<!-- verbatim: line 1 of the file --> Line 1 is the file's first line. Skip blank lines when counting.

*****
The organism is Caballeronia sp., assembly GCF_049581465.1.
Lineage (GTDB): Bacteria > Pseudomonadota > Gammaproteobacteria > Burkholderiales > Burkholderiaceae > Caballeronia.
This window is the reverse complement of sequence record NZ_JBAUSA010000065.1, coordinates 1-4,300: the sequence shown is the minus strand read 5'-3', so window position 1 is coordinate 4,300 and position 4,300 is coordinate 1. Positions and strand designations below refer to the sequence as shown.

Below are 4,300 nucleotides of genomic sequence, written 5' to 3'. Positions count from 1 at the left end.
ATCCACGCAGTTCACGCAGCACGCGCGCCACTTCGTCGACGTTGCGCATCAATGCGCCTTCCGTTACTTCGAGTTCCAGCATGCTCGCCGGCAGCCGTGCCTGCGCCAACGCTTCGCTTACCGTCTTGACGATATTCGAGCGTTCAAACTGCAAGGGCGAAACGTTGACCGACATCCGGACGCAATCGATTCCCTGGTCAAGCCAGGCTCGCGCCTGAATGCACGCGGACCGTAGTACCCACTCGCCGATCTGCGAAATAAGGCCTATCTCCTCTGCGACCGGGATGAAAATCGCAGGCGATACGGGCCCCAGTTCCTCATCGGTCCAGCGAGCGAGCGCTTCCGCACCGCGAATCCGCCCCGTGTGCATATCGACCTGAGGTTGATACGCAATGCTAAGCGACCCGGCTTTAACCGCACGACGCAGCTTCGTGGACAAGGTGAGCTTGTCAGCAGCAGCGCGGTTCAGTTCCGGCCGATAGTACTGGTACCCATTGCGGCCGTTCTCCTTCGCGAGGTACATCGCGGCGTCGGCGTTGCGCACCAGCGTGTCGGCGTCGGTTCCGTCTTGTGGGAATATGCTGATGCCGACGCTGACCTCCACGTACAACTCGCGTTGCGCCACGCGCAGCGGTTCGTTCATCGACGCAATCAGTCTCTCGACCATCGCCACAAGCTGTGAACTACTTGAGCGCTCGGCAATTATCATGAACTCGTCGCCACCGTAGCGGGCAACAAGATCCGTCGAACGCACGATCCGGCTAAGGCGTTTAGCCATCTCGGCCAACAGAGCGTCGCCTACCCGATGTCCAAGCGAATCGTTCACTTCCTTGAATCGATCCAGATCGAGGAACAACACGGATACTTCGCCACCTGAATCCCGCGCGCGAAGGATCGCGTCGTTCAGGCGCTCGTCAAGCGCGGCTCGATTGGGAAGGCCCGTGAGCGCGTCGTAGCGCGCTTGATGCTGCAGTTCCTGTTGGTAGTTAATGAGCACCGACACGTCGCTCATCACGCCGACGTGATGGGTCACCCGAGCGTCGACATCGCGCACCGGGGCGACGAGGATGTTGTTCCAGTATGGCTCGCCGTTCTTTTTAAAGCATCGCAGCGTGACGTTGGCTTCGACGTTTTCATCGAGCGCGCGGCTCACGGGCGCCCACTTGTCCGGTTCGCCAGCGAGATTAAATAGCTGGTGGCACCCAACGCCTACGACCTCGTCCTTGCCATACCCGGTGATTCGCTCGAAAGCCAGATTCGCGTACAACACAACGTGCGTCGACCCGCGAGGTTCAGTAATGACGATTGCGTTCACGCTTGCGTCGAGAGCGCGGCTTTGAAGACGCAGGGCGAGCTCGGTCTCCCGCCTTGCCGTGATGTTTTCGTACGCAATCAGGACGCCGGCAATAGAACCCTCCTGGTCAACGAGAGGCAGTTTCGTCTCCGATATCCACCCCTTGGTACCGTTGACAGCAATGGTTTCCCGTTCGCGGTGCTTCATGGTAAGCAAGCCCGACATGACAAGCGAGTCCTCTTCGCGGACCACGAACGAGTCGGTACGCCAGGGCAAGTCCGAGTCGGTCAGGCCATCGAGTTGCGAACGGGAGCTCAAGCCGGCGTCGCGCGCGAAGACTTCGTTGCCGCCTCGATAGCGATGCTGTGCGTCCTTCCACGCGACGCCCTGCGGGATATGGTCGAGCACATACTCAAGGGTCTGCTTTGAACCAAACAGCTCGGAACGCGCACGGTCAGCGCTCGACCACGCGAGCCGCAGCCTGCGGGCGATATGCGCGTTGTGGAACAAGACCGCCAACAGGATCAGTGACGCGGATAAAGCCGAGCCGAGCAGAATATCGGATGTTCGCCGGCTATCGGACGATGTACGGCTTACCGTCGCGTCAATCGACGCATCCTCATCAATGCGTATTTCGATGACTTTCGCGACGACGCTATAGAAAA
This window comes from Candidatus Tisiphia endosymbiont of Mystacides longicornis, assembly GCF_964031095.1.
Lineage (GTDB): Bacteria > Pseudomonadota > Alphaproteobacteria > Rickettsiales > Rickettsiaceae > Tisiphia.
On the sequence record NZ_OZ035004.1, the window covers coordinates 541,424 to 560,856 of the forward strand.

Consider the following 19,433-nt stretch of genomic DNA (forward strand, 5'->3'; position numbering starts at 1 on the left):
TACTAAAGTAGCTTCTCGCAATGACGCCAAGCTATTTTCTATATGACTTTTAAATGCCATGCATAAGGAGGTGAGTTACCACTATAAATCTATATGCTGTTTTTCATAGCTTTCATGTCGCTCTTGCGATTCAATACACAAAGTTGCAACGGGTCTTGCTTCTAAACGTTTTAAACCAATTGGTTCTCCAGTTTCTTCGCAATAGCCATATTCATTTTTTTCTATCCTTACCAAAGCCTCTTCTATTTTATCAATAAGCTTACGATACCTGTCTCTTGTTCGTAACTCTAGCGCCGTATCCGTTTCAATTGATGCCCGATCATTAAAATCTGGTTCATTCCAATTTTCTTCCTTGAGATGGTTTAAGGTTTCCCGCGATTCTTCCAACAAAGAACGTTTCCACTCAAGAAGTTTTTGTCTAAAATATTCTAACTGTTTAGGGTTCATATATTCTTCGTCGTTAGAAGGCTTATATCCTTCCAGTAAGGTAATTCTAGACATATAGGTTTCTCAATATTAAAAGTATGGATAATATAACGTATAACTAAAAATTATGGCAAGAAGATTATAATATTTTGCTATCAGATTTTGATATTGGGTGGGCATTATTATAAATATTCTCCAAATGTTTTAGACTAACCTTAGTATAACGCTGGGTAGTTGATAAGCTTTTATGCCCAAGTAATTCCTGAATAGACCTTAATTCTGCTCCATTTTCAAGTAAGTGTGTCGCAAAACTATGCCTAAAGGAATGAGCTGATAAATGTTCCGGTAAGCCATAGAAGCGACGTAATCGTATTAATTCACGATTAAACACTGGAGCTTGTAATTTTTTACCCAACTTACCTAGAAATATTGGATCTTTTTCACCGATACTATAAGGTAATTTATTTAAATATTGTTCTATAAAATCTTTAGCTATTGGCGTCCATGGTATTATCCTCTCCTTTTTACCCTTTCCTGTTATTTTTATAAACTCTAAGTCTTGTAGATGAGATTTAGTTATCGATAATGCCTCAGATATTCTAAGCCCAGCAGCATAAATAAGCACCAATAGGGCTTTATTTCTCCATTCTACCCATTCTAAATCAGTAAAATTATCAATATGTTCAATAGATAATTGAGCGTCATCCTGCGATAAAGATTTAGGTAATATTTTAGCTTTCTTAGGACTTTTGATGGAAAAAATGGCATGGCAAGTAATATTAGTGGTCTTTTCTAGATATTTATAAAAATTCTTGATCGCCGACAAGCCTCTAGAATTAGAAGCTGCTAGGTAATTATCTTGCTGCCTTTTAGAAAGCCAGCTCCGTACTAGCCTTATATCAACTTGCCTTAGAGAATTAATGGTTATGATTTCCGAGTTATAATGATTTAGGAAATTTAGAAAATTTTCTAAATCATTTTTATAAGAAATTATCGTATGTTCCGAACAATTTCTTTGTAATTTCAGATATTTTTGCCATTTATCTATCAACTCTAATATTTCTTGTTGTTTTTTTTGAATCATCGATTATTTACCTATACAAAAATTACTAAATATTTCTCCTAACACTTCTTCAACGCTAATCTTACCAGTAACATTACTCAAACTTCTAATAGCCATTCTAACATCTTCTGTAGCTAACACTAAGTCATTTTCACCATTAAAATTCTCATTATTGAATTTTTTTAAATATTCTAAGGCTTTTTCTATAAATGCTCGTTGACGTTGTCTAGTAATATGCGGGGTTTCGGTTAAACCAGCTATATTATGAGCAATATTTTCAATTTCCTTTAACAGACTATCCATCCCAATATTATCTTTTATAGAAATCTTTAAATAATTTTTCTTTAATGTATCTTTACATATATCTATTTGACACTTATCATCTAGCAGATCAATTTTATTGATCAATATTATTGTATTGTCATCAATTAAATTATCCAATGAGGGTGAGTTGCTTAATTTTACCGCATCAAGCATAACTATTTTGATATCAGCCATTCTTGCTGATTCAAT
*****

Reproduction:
The organism is Caballeronia sp., assembly GCF_049581465.1.